Cadence supports implementing business logic directly in programming languages like Java and Go. But there are cases when using a domain-specific language is more appropriate. Or there might be a legacy system that uses some form of DSL for process definition but it is not operationally stable and scalable. This also applies to more recent systems like Apache Airflow, various BPMN engines and AWS Step Functions.
An application that interprets the DSL definition can be written using the Cadence SDK. It automatically becomes highly fault tolerant, scalable, and durable when running on Cadence. Cadence has been used to deprecate several Uber internal DSL engines. The customers continue to use existing process definitions, but Cadence is used as an execution engine.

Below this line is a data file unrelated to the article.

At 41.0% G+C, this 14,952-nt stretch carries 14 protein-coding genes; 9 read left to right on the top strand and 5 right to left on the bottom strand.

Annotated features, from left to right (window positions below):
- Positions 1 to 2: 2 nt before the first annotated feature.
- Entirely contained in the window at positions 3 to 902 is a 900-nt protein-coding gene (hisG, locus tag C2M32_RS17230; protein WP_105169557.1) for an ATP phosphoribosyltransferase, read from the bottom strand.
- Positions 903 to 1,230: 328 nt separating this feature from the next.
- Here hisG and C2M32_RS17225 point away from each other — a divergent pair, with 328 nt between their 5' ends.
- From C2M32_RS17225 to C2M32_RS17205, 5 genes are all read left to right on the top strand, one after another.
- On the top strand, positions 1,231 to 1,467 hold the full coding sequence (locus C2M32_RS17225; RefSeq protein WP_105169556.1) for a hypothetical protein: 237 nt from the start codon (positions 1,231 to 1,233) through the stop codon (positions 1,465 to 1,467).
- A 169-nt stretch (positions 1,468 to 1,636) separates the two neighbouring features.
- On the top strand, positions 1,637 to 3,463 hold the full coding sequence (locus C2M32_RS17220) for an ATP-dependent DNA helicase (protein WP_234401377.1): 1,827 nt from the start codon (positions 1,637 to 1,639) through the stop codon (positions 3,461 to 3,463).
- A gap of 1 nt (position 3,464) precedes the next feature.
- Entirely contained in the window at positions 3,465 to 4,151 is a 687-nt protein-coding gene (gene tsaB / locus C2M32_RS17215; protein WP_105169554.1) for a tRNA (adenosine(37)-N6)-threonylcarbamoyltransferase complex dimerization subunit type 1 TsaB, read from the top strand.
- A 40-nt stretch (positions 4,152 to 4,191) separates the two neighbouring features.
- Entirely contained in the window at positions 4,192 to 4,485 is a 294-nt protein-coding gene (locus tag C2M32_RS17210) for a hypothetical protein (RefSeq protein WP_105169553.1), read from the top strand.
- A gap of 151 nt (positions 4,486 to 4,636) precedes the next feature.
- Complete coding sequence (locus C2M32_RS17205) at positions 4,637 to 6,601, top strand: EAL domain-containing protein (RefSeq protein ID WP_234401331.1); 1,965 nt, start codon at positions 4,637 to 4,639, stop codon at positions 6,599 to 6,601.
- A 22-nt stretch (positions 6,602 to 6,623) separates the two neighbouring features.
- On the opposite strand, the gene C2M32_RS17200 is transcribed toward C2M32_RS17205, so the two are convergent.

There are multiple benefits of unifying all company workflow engines on top of Cadence. The most obvious one is that it is more efficient to support a single product instead of many. It is also difficult to beat the scalability and stability of Cadence which each of the integrations it comes with. Additionally, the ability to share activities across “engines” might be a huge benefit in some cases.